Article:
What is a meme? 

1) An element of a culture or behavior that may be passed from one individual to another by nongenetic means, esp. imitation.
2) An image, video, etc. that is passed electronically from one Internet user to another.

Basically it is when something is taken in reused in other ways.

What are some examples of memes I might be familiar with?

An example of a popular internet meme is ‘Grumpy Cat’. She (thanks to Sarah A. for the gender correction!) is an annoyed looking cat who says grumpy things:

You wouldn't see all these images at once, you'd probably see them one at a time... but this just gives you the idea that one image can be remixed for multiple meanings.

You wouldn’t see all these images at once, you’d probably see them one at a time… but this just gives you the idea that one image can be remixed for multiple meanings.

Some memes are like Grumpy Cat: the same image with different text written on top. Other ones  like this include ‘overly attached girlfriend’ and ‘success kid’. People come up with their own fun captions using similar fonts and become part of a larger creative effort.

Sometimes, instead of the same image being used, it’s similar text being used with different images. A good example of this is ‘Call Me Maybe’. (Note we did a marketing series related to this this summer:

The refrain 'Hey I just met you, and this is crazy, but here's my number, so call me maybe.' is slightly changed and reworked with multiple images and ideas.

The refrain from the pop song ‘Hey I just met you, and this is crazy, but here’s my number, so call me maybe.’ is slightly changed and reworked with multiple images and ideas.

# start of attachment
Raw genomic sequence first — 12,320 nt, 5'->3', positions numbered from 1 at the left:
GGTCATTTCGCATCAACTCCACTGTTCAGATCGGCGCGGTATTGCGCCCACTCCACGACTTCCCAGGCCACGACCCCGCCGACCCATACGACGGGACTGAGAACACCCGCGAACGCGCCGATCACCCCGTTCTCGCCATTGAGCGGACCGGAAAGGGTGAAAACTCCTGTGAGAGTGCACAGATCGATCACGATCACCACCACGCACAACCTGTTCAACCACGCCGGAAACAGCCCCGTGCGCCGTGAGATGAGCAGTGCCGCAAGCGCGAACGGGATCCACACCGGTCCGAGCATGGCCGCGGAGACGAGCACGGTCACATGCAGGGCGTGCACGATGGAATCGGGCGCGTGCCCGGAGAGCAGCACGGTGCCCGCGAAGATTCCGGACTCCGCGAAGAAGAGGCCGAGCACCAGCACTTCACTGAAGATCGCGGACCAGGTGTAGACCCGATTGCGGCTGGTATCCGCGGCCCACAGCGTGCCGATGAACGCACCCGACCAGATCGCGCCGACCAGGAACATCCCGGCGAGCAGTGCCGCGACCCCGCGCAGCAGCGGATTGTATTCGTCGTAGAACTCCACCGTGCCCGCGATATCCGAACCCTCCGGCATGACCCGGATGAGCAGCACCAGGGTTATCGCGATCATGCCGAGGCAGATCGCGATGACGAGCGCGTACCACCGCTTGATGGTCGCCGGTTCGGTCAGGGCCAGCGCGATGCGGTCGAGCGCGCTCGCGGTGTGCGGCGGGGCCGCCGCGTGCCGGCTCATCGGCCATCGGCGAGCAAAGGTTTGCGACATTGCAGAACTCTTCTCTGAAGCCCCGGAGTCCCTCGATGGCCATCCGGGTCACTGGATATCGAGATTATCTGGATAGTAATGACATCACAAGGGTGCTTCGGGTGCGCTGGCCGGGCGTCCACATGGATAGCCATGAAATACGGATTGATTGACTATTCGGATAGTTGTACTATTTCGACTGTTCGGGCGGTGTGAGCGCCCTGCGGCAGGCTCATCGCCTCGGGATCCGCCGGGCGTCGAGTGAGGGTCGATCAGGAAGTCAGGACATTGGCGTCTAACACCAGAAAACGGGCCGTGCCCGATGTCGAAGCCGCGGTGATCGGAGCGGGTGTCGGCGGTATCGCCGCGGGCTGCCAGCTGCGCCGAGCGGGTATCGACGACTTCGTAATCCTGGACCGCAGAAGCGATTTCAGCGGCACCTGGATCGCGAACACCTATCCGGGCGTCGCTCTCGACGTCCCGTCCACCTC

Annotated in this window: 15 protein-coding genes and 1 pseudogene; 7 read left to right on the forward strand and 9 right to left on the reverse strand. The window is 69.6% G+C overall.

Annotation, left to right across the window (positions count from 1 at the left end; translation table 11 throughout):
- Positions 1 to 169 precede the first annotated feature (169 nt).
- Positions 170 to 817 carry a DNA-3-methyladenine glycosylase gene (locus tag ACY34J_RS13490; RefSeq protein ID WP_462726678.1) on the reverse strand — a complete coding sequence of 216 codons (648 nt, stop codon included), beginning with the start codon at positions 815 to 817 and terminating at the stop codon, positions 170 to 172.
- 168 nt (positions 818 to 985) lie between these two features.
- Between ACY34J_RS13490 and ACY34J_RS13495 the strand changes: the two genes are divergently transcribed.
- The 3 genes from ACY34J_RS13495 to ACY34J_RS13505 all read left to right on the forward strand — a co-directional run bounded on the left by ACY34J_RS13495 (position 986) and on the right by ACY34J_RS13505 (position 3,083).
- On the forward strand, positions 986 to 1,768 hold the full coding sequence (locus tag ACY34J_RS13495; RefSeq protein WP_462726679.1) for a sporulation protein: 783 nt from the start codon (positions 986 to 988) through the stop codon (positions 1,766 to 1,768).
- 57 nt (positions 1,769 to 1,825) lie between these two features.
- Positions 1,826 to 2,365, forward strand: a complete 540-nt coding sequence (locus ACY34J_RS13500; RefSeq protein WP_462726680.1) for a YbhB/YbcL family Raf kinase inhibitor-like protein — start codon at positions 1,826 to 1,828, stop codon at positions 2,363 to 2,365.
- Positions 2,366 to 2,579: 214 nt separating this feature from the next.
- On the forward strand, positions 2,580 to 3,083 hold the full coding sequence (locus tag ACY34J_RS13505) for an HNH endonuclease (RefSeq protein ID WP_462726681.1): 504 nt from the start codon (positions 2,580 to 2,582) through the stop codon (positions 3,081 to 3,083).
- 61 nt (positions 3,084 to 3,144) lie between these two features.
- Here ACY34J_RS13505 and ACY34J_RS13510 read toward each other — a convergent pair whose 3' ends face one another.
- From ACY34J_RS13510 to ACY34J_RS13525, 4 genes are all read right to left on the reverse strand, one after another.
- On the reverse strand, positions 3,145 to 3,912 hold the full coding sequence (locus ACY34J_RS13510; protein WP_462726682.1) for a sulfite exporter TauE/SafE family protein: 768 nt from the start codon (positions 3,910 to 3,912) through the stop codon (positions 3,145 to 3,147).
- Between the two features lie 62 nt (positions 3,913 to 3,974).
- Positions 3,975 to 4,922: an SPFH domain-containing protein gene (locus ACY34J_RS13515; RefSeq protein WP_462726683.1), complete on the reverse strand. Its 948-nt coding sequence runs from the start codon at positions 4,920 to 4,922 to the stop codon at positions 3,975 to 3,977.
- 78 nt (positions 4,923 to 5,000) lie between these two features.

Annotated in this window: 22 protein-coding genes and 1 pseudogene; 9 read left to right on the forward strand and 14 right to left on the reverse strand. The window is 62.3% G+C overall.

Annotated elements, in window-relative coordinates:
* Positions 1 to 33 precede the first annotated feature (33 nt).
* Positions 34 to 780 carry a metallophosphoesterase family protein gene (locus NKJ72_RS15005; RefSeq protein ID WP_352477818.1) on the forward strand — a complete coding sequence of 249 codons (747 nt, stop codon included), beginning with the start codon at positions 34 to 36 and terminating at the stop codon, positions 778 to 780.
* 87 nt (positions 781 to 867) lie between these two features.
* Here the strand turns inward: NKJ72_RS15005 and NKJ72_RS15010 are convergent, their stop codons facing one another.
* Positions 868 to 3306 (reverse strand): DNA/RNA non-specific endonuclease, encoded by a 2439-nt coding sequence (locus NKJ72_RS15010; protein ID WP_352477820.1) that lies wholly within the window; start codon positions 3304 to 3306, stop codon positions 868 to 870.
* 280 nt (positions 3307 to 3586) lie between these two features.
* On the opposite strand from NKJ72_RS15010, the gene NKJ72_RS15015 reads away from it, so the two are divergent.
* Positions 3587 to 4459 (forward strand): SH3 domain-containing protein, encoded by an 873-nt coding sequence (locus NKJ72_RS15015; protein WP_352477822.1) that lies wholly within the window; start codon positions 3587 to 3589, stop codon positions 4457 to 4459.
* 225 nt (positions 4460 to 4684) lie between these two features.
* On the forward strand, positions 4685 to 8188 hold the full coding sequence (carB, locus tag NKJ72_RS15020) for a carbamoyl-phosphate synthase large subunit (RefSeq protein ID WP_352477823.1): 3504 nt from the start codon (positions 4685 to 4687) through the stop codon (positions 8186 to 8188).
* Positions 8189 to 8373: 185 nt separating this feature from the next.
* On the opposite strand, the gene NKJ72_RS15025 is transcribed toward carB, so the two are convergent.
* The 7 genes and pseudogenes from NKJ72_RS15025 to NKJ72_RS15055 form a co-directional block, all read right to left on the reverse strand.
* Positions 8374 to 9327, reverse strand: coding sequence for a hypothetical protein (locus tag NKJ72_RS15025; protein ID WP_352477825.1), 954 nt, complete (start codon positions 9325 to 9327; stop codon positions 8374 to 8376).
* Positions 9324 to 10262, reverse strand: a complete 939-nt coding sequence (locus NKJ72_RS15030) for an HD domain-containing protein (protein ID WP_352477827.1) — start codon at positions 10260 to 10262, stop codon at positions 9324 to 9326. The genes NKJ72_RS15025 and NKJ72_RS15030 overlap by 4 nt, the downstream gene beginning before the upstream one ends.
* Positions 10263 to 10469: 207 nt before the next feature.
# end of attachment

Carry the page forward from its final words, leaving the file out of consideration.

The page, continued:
As you can see, memes can be simple or complex. And once you are on the lookout, you’ll start noticing them everywhere.

No matter what, a meme is kind of like being a part of an internet joke, whether you make one of your own or share one that someone else created.

Are memes just limited to images?

No, people also have fun creating animated gifs and videos related to a meme. Here’s some videos that are inspired copies of Gangnam Style:

Gangnam Style inspired videos, which likely have similar crazy dance moves.

Gangnam Style inspired videos, which likely have similar crazy dance moves.

 I think I found a meme but I’m not sure. How can I find out?

Go to and type in a key word. For example, I typed in ‘baby’ and found Success Kid, since I forgot what that one was called.

Memes are a fun part of the internet. And now you know how to spot them!

Which one is your favorite?